Elsewhere, The Note picks up the conventional wisdom that the Democrats didn't go on a sufficiently strong attack against John McCain, writing: "This is an extremely damaging storyline that the Obama campaign needs to address immediately, now, pronto. If Democrats don't start talking about McCain/Bush very quickly, they will all be talking about John Kerry shortly--and not in a good way."
Now, we'll put aside for the moment the wisdom of painting a family-friendly picture of Obama versus reaming McCain on the opening night. Let's just point out that, after making this assertion, the authors don't find space in their 3,500-word piece to mention this speech by Nancy Pelosi--you know, Speaker of the House and chair of the whole convention--in which she had the audience repeatedly joining her in a chorus of "John McCain is wrong." (Some choice quotes: "Republicans say John McCain has experience. We say John McCain has the experience of being wrong"; "On the most important foreign policy decision of our time, the war in Iraq--a catastrophic mistake that has cost thousands of lives of our men and women in uniform and will cost over a trillion dollars, as well as has weakened our standing in the world and our capability to protect the American people, Barack Obama is right and John McCain is wrong... very, very wrong.")
(Also, I thought Michelle was just wonderful. Amazingly good; as if she'd be an actress her entire life and was playing the wife in a politician in a move like Halle Berry or someone. I laughed. I cried. I wanted it to go on and on...)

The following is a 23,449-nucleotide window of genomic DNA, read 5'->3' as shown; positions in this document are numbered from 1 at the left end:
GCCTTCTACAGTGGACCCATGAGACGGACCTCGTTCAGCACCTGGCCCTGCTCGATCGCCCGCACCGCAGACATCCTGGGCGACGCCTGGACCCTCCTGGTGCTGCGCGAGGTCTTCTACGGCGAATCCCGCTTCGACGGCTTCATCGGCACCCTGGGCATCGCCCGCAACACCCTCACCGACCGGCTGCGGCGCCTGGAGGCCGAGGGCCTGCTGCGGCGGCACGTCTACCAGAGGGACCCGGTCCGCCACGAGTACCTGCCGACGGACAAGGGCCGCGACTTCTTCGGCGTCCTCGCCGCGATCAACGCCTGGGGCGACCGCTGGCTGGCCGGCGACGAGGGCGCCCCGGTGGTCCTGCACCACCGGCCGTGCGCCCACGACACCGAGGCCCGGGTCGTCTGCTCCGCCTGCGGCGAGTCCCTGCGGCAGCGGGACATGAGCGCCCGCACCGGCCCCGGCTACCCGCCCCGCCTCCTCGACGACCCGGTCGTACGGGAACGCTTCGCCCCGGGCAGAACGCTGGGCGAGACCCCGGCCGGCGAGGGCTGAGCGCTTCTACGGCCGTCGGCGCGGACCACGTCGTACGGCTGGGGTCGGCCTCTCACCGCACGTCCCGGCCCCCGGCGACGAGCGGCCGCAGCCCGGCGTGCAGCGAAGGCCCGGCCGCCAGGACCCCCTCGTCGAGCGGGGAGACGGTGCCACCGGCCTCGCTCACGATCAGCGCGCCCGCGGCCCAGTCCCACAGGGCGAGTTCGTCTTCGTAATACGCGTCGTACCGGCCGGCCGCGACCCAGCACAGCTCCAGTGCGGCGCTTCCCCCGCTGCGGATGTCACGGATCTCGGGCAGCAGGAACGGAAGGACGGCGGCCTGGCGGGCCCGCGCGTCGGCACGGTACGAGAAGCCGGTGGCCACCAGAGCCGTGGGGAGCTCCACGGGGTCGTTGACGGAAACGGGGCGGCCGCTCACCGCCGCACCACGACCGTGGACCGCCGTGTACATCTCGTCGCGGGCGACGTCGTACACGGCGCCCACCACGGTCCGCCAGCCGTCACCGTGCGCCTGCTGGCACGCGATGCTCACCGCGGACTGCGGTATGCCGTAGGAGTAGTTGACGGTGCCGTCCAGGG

Meanwhile Fox News, like a real news network, has been granted prime studio space here at the Pepsi Center. The unofficial Democratic boycott of the network doesn't extend so far as to leave Hannity and Company outside the arena, and it probably shouldn't--Fox carries the headline speakers uninterrupted, and a majority of the guests who show up naturally end up being liberals. Some of the anchors even had nice things to say about the speeches of Michelle Obama and Ted Kennedy, although often the back of their hand wasn't far away. (Bill Kristol: "I think [Michelle Obama] said it, and I believe that she, you know, loves America.")
If you watched them, here's what you got:
First, the Obama-Clinton civil war meme was advanced even farther than most of the press has been willing to go: "Now, look, this convention right now is about one thing. It's not about selling Barack Obama as commander in chief. It's about whether the Democrats can unify or not. And so far, they haven't, because the Clintons have grievances" (Fred Barnes); "So there must be some real bad blood between the Clintons and the Obamas" (Bill O'Reilly); "But the subplot here in Denver of the disunity and lingering potential resentment between the Clinton supporters and the Obama supporters threatens to overshadow all that careful choreography" (Carl Cameron).
Then came the nutty Michelle Obama stuff:
• "Michelle Obama may also have something to prove to her critics who had questions about her patriotism." (Molly Henneberg)
• "Partly, of course, Fred, this is an effort to undo what the Obama campaign appears to think is some damage that was down to her image by some things that she has said and some things that have been said about her. How deeply ingrained do you think those images are, which raises, of course, the question of how much of a task she has to do tonight?" (Brit Hume--what a dance! "...some things that have been said about her...")
• "But here's the thing. There's an impression of Michelle Obama that has taken root in the country. And unfortunately for her, it's not about being a black woman. It's that she is arrogant. That's she's somehow someone who...[is] militant. That she is--somebody said to me, Angela Davis and Armani. You know, that kind of look." (Juan Williams)